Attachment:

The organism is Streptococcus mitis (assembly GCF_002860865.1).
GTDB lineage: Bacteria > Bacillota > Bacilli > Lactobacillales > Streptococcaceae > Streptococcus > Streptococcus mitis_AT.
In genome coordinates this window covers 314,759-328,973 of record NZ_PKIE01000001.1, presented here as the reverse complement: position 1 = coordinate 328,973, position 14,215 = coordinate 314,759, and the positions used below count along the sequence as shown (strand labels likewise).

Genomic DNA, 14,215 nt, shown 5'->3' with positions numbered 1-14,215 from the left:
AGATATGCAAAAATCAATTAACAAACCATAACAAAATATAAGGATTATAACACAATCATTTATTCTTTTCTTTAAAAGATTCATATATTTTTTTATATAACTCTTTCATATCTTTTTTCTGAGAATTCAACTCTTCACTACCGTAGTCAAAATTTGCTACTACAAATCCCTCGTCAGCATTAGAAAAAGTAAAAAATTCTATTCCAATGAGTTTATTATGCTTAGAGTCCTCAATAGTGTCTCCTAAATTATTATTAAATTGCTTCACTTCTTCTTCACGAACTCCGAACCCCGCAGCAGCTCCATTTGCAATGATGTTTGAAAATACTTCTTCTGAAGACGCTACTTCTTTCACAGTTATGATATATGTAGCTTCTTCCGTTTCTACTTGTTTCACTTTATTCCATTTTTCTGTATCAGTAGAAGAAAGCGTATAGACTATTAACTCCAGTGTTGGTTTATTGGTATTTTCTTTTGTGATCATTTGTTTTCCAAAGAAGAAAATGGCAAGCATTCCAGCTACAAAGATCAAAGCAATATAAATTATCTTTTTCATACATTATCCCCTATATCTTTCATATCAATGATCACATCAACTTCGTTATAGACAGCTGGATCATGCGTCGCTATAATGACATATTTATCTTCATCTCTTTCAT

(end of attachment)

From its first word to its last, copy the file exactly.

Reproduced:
The organism is Streptococcus mitis (assembly GCF_002860865.1).
GTDB lineage: Bacteria > Bacillota > Bacilli > Lactobacillales > Streptococcaceae > Streptococcus > Streptococcus mitis_AT.
In genome coordinates this window covers 314,759-328,973 of record NZ_PKIE01000001.1, presented here as the reverse complement: position 1 = coordinate 328,973, position 14,215 = coordinate 314,759, and the positions used below count along the sequence as shown (strand labels likewise).

Genomic DNA, 14,215 nt, shown 5'->3' with positions numbered 1-14,215 from the left:
AGATATGCAAAAATCAATTAACAAACCATAACAAAATATAAGGATTATAACACAATCATTTATTCTTTTCTTTAAAAGATTCATATATTTTTTTATATAACTCTTTCATATCTTTTTTCTGAGAATTCAACTCTTCACTACCGTAGTCAAAATTTGCTACTACAAATCCCTCGTCAGCATTAGAAAAAGTAAAAAATTCTATTCCAATGAGTTTATTATGCTTAGAGTCCTCAATAGTGTCTCCTAAATTATTATTAAATTGCTTCACTTCTTCTTCACGAACTCCGAACCCCGCAGCAGCTCCATTTGCAATGATGTTTGAAAATACTTCTTCTGAAGACGCTACTTCTTTCACAGTTATGATATATGTAGCTTCTTCCGTTTCTACTTGTTTCACTTTATTCCATTTTTCTGTATCAGTAGAAGAAAGCGTATAGACTATTAACTCCAGTGTTGGTTTATTGGTATTTTCTTTTGTGATCATTTGTTTTCCAAAGAAGAAAATGGCAAGCATTCCAGCTACAAAGATCAAAGCAATATAAATTATCTTTTTCATACATTATCCCCTATATCTTTCATATCAATGATCACATCAACTTCGTTATAGACAGCTGGATCATGCGTCGCTATAATGACATATTTATCTTCATCTCTTTCAT